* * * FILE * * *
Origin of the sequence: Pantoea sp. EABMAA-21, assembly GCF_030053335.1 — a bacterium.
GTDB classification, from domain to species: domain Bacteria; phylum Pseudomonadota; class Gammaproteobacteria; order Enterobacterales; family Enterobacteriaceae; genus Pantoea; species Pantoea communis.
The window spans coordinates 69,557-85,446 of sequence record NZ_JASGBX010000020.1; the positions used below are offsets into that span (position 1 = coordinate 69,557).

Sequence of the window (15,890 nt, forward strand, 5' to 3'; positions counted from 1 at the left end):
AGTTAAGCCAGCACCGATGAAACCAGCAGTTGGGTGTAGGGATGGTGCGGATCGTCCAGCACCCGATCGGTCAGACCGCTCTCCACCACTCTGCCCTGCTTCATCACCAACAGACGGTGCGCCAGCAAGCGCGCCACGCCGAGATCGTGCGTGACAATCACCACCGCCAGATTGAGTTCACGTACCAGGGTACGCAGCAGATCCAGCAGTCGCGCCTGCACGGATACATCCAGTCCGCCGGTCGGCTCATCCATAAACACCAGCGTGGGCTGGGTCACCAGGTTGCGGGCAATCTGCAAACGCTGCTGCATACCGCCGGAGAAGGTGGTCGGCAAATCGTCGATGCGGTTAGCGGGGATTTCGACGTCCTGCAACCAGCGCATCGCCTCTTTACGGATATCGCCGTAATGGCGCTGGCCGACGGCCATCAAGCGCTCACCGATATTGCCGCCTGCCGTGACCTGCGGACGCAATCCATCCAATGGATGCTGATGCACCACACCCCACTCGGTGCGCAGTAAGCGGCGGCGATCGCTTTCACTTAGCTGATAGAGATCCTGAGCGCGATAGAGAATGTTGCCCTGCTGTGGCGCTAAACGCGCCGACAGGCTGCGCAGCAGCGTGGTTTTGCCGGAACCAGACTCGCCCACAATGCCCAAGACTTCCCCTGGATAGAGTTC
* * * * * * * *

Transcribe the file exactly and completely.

Origin of the sequence: Pantoea sp. EABMAA-21, assembly GCF_030053335.1 — a bacterium.
GTDB classification, from domain to species: domain Bacteria; phylum Pseudomonadota; class Gammaproteobacteria; order Enterobacterales; family Enterobacteriaceae; genus Pantoea; species Pantoea communis.
The window spans coordinates 69,557-85,446 of sequence record NZ_JASGBX010000020.1; the positions used below are offsets into that span (position 1 = coordinate 69,557).

Sequence of the window (15,890 nt, forward strand, 5' to 3'; positions counted from 1 at the left end):
AGTTAAGCCAGCACCGATGAAACCAGCAGTTGGGTGTAGGGATGGTGCGGATCGTCCAGCACCCGATCGGTCAGACCGCTCTCCACCACTCTGCCCTGCTTCATCACCAACAGACGGTGCGCCAGCAAGCGCGCCACGCCGAGATCGTGCGTGACAATCACCACCGCCAGATTGAGTTCACGTACCAGGGTACGCAGCAGATCCAGCAGTCGCGCCTGCACGGATACATCCAGTCCGCCGGTCGGCTCATCCATAAACACCAGCGTGGGCTGGGTCACCAGGTTGCGGGCAATCTGCAAACGCTGCTGCATACCGCCGGAGAAGGTGGTCGGCAAATCGTCGATGCGGTTAGCGGGGATTTCGACGTCCTGCAACCAGCGCATCGCCTCTTTACGGATATCGCCGTAATGGCGCTGGCCGACGGCCATCAAGCGCTCACCGATATTGCCGCCTGCCGTGACCTGCGGACGCAATCCATCCAATGGATGCTGATGCACCACACCCCACTCGGTGCGCAGTAAGCGGCGGCGATCGCTTTCACTTAGCTGATAGAGATCCTGAGCGCGATAGAGAATGTTGCCCTGCTGTGGCGCTAAACGCGCCGACAGGCTGCGCAGCAGCGTGGTTTTGCCGGAACCAGACTCGCCCACAATGCCCAAGACTTCCCCTGGATAGAGTTC